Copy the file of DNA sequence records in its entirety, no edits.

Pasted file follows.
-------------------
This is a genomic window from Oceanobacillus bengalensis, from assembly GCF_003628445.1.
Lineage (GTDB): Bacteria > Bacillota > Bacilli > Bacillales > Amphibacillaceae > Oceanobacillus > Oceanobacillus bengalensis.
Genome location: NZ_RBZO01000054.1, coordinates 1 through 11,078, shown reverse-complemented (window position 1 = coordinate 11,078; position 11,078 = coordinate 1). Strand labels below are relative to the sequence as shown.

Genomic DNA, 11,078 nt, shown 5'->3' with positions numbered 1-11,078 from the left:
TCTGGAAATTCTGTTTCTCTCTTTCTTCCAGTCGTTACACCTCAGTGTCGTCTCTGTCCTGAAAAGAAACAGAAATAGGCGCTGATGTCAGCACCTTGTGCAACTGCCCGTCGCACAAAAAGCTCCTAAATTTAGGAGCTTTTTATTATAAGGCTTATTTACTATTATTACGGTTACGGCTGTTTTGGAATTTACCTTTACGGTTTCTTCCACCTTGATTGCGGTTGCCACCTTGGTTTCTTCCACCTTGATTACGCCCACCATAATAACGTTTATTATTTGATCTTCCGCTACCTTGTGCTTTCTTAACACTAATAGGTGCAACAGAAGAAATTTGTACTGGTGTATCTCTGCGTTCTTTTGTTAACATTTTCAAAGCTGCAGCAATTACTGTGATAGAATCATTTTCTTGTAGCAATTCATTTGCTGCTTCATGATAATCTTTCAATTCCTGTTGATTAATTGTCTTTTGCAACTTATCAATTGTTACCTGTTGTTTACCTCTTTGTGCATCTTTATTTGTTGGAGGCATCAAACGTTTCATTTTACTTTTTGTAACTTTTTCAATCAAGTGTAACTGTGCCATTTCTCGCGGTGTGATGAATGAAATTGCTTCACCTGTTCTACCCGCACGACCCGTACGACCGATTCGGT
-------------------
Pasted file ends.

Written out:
This is a genomic window from Oceanobacillus bengalensis, from assembly GCF_003628445.1.
Lineage (GTDB): Bacteria > Bacillota > Bacilli > Bacillales > Amphibacillaceae > Oceanobacillus > Oceanobacillus bengalensis.
Genome location: NZ_RBZO01000054.1, coordinates 1 through 11,078, shown reverse-complemented (window position 1 = coordinate 11,078; position 11,078 = coordinate 1). Strand labels below are relative to the sequence as shown.

Genomic DNA, 11,078 nt, shown 5'->3' with positions numbered 1-11,078 from the left:
TCTGGAAATTCTGTTTCTCTCTTTCTTCCAGTCGTTACACCTCAGTGTCGTCTCTGTCCTGAAAAGAAACAGAAATAGGCGCTGATGTCAGCACCTTGTGCAACTGCCCGTCGCACAAAAAGCTCCTAAATTTAGGAGCTTTTTATTATAAGGCTTATTTACTATTATTACGGTTACGGCTGTTTTGGAATTTACCTTTACGGTTTCTTCCACCTTGATTGCGGTTGCCACCTTGGTTTCTTCCACCTTGATTACGCCCACCATAATAACGTTTATTATTTGATCTTCCGCTACCTTGTGCTTTCTTAACACTAATAGGTGCAACAGAAGAAATTTGTACTGGTGTATCTCTGCGTTCTTTTGTTAACATTTTCAAAGCTGCAGCAATTACTGTGATAGAATCATTTTCTTGTAGCAATTCATTTGCTGCTTCATGATAATCTTTCAATTCCTGTTGATTAATTGTCTTTTGCAACTTATCAATTGTTACCTGTTGTTTACCTCTTTGTGCATCTTTATTTGTTGGAGGCATCAAACGTTTCATTTTACTTTTTGTAACTTTTTCAATCAAGTGTAACTGTGCCATTTCTCGCGGTGTGATGAATGAAATTGCTTCACCTGTTCTACCCGCACGACCCGTACGACCGATTCGGT